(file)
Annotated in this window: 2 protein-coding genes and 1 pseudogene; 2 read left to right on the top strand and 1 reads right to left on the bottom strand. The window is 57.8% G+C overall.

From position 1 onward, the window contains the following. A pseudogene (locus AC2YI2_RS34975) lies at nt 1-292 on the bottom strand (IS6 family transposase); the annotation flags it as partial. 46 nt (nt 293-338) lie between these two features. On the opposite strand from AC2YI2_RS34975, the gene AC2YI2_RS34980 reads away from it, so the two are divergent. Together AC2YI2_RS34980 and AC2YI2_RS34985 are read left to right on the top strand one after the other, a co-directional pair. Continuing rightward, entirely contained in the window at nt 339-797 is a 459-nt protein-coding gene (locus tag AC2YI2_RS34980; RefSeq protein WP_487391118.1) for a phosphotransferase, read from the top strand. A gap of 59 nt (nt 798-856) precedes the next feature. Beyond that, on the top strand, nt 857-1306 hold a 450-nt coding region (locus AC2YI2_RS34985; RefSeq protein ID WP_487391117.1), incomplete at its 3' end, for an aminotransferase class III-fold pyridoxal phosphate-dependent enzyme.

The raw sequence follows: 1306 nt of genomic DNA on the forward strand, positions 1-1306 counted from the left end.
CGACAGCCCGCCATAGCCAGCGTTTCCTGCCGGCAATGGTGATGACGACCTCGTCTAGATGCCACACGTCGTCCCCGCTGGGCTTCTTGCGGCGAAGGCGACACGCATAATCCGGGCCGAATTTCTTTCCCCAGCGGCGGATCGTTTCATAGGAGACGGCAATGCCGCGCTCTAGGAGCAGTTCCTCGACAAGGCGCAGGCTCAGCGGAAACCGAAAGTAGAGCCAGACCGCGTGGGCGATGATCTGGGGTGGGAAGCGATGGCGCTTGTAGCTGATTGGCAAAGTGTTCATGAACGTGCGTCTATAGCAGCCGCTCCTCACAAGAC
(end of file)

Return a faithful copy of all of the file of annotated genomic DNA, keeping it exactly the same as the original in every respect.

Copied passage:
Annotated in this window: 2 protein-coding genes and 1 pseudogene; 2 read left to right on the top strand and 1 reads right to left on the bottom strand. The window is 57.8% G+C overall.

From position 1 onward, the window contains the following. A pseudogene (locus AC2YI2_RS34975) lies at nt 1-292 on the bottom strand (IS6 family transposase); the annotation flags it as partial. 46 nt (nt 293-338) lie between these two features. On the opposite strand from AC2YI2_RS34975, the gene AC2YI2_RS34980 reads away from it, so the two are divergent. Together AC2YI2_RS34980 and AC2YI2_RS34985 are read left to right on the top strand one after the other, a co-directional pair. Continuing rightward, entirely contained in the window at nt 339-797 is a 459-nt protein-coding gene (locus tag AC2YI2_RS34980; RefSeq protein WP_487391118.1) for a phosphotransferase, read from the top strand. A gap of 59 nt (nt 798-856) precedes the next feature. Beyond that, on the top strand, nt 857-1306 hold a 450-nt coding region (locus AC2YI2_RS34985; RefSeq protein ID WP_487391117.1), incomplete at its 3' end, for an aminotransferase class III-fold pyridoxal phosphate-dependent enzyme.

The raw sequence follows: 1306 nt of genomic DNA on the forward strand, positions 1-1306 counted from the left end.
CGACAGCCCGCCATAGCCAGCGTTTCCTGCCGGCAATGGTGATGACGACCTCGTCTAGATGCCACACGTCGTCCCCGCTGGGCTTCTTGCGGCGAAGGCGACACGCATAATCCGGGCCGAATTTCTTTCCCCAGCGGCGGATCGTTTCATAGGAGACGGCAATGCCGCGCTCTAGGAGCAGTTCCTCGACAAGGCGCAGGCTCAGCGGAAACCGAAAGTAGAGCCAGACCGCGTGGGCGATGATCTGGGGTGGGAAGCGATGGCGCTTGTAGCTGATTGGCAAAGTGTTCATGAACGTGCGTCTATAGCAGCCGCTCCTCACAAGAC